Seeing a large chunk lush black hair attached to a crimson scalp on the road in front of me has left a lasting impression.
I was in waiting at traffic lights surrounded by lots of cycles and cars. The lights turned green, we moved off. Suddenly the guy in front of me was taken out by a driver who turned left across his path. I looked up and he was covered in blood and in a state of shock. The driver, now out of his car, was a doctor at the local A&E. He apologised and took the victim to work with him. I carried on my way, thankful I had not been 1 position ahead in the queue. I concluded that if someone committed to saving life could be so careless I really needed to protect myself. Since then I’ve chosen to wear a cycle helmet. 35 years ago cycle helmets weren’t a thing so I wore an ice hockey helmet!
Today there is a huge array of head wear on sale but how to choose a cycle helmet? Helmets are promoted as safety equipment but it is not easy to find out if a £10 helmet provides less protection than a £400+ one (keep reading for the best I’ve found!). So I guess most people choose on price and colour. A few years ago I heard that MIPS helmets offer better protection. I bought one of the cheapest, despite there being no improvement in the official safety rating achieved (BS EN 1078).
Advances in helmet standards – not
I’d not seen any independent testing before so this article about how KASK test their helmets using WG11 piqued my interest as did this response from MIPS. They are long and technically detailed but it is shocking to learn that 10 years of talk have not led to anything the consumer can understand when choosing a cycle helmet. Especially when there is so much pressure to wear a helmet. My view of the situation painted by the articles is…
- There is plenty of evidence that sudden rotation of the head is bad for the brain.
- Friction between scalp and helmet major factor in determining transfer of forces. Low friction is good
- Hair lowers friction – hipsters note it needs to be on scalp not chin
- Head-shape is a key factor in friction between helmet and skull.
- Arguments abound about what head-shape & weight to use in the crash test dummies and how to test
- MIPS use a higher friction head shape, so sell rubber bands to allow the inner and outer parts of helmet to move for £30 per helmet
- KASK use a lower friction head shape in WG11, so can claim an acceptable level of brain twist with out paying MIPS for their rubber bands
- 10 years of standards discussion but no standards agreed
- ie Vested interest groups (manufacturers) on the standards bodies more interested in commercial advantage than protecting riders’ brains.
- Note manufacturers have no problem claiming safety benefits of their products & remain committed to updating their product range with on-trend colour schemes
If international standards bodies are failing riders, this database of independent cycle helmet crash testing results has about 180 helmets scored in linear and rotational crash tests. This could be helpful in helping you choose a cycle helmet.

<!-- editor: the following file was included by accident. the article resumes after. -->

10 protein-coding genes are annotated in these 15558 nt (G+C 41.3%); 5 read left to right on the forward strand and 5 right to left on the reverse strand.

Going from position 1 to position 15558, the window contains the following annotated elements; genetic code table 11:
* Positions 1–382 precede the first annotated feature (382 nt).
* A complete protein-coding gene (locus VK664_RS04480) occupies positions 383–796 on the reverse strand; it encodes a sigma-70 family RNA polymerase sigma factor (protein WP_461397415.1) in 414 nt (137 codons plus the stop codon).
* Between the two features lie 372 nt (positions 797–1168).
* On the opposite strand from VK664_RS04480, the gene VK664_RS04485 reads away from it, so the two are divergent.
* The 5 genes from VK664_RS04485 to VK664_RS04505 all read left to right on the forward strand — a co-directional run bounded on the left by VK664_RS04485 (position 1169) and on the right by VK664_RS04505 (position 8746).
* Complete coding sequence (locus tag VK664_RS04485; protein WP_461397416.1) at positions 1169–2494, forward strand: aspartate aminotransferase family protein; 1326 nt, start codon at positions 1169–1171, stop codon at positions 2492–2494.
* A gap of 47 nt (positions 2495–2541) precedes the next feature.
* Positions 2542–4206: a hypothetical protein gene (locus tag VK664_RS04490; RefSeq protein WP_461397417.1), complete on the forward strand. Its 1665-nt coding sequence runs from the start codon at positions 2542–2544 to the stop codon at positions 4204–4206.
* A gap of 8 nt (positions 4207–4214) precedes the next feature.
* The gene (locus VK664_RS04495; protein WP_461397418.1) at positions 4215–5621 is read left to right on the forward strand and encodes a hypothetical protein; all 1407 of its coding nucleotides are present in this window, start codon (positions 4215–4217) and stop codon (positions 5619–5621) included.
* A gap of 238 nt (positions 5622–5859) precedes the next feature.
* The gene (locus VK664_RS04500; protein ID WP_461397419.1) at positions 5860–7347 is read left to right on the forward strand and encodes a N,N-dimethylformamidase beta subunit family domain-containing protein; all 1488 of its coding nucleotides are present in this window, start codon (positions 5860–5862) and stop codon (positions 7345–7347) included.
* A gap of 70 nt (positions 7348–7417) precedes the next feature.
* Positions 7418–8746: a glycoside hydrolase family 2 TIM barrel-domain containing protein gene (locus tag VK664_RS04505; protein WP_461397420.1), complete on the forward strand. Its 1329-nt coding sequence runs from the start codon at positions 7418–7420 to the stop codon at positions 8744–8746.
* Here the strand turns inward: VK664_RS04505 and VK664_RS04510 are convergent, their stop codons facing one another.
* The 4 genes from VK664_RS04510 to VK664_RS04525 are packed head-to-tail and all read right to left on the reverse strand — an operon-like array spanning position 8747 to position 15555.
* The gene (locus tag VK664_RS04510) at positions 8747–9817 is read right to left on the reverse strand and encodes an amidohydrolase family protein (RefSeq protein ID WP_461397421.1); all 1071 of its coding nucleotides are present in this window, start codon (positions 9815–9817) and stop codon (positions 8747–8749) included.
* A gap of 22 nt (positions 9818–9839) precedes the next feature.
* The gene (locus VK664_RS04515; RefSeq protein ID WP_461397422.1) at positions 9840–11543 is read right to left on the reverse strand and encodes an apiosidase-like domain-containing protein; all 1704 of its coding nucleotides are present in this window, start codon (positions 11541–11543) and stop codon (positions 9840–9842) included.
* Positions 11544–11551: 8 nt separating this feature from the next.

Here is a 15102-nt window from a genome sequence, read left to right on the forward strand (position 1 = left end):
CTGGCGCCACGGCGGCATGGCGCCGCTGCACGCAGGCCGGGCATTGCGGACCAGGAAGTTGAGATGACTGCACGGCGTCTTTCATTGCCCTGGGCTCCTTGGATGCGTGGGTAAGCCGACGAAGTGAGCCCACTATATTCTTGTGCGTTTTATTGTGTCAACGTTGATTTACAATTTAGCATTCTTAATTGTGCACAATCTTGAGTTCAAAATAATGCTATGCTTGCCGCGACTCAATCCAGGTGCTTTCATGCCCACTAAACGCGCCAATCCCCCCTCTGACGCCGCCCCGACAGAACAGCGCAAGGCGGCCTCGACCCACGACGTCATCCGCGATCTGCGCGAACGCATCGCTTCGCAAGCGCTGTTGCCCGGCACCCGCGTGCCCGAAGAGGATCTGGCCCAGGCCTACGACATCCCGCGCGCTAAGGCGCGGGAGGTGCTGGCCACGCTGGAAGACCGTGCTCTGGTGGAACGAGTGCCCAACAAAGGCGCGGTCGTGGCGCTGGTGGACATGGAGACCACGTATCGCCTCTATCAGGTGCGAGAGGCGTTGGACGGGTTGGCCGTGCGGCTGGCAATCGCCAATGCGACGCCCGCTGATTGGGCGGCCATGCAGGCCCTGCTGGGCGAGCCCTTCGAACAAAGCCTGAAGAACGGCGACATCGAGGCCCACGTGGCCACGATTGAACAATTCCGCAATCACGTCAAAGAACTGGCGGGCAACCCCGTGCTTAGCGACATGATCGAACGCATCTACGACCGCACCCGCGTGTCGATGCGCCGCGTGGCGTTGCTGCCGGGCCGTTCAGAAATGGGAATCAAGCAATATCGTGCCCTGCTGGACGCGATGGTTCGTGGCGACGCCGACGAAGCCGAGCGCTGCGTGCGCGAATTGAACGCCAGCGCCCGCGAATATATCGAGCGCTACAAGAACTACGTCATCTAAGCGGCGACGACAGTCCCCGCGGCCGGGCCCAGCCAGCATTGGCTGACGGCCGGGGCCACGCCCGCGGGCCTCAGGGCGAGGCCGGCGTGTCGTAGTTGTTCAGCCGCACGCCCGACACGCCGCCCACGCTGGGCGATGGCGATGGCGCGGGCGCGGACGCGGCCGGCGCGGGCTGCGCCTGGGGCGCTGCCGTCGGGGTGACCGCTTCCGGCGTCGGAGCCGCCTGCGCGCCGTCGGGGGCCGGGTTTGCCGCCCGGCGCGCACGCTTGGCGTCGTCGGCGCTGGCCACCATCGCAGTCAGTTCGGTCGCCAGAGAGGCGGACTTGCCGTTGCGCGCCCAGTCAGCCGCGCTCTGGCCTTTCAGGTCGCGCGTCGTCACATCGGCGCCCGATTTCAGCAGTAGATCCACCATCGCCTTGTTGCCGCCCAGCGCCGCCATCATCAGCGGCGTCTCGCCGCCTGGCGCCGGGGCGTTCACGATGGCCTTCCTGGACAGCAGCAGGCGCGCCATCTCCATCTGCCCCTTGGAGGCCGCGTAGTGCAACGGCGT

How much do I have to pay for a safe helmet?
The Good news is that cycle helmets don’t have to break the bank starting at £10. For about £40 you can buy a helmet that claims extra protection. Keep an eye on the colour though as it can make a big different to the price for the same helmet. How that can be a justifiable business model for safety equipment is anyone’s guess!
I am replacing our helmets with MIPS ones mainly because ‘every little helps’ not with any confidence it will really make much difference in an accident particularly if in collision with a car or bus, but I do cycle off road quite a lot. In an accident cyclists are most likely to suffer abrasions and fractures, head injuries account for about 10% of injuries. How many of those would a helmet actually help with? Perhaps a more expensive helmet will salve my conscience that I did my bit to protect myself and family.
Fit for Use
It goes without saying that a helmet that doesn’t fit is not going to offer as much protection. Fortunately once you’ve chosen the size of shell then most helmets have plenty of adjustment to allow a good fit. The main areas are chin strap and width. Leave enough room for a finger between strap and chin. At the rear use the adjuster to hold the head lightly. Too tight and you’ll get a headache. Some helmets also have adjustment around the ears.
For some people one fit is good enough. If you wear a hat, adjust your helmet to the head, and again when you are not wearing it. If you have long hair adjust if your hair is up or down.
Finally if you have a helmet mounted light or camera, make sure the mount doesn’t interfere with the straps or safety features of the helmet.
Some lobby groups are very keen that cyclists wear helmets (RoSPA, BMA). However the evidence seems to be mixed at best, with an article in the BMJ, Professor David Spiegelhalter rips apart the methodology used in most studies saying the impact of compulsory helmet use “on hospital admission for cycling head injuries [in Canada] “seems to have been minimal.”” Although this later study says the opposite.
The biggest argument against compulsion is that increased cycling improves health, at a population level. The benefits of improved health out weigh any benefits of improved safety from helmet use while cycling if compulsion reduces cycling take up. Netherlands and Norway seem to have higher cycle use, lower head injuries and no helmet compulsion. The argument is that improved cycle infrastructure improves population health through increased cycling and reduces (head) injuries. So in the UK it remains a matter of individual choice.
I hope you found this article a good aid to choose a cycle helmet, please share with your friends or leave a comment and good luck on choosing what to wear on your head while cycling!